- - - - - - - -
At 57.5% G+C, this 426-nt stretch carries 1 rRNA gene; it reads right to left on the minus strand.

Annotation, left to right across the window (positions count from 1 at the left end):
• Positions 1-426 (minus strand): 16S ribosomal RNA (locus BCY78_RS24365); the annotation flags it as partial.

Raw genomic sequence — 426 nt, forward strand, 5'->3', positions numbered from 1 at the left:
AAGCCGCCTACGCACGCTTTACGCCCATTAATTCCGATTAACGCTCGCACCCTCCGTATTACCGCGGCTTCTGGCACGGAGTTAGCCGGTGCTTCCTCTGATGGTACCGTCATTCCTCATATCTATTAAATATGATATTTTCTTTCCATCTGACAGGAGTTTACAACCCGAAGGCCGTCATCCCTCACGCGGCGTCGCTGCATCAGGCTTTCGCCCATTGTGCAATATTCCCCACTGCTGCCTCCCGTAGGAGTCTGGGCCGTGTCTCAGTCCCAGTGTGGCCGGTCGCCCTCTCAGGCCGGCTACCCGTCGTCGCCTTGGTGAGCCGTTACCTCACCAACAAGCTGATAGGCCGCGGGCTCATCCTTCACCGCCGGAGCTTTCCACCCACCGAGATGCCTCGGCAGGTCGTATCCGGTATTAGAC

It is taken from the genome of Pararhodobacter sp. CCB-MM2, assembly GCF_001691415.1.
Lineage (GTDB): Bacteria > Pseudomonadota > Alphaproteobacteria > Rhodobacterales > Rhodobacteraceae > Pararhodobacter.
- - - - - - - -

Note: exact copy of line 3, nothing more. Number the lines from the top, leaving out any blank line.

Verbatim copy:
• Positions 1-426 (minus strand): 16S ribosomal RNA (locus BCY78_RS24365); the annotation flags it as partial.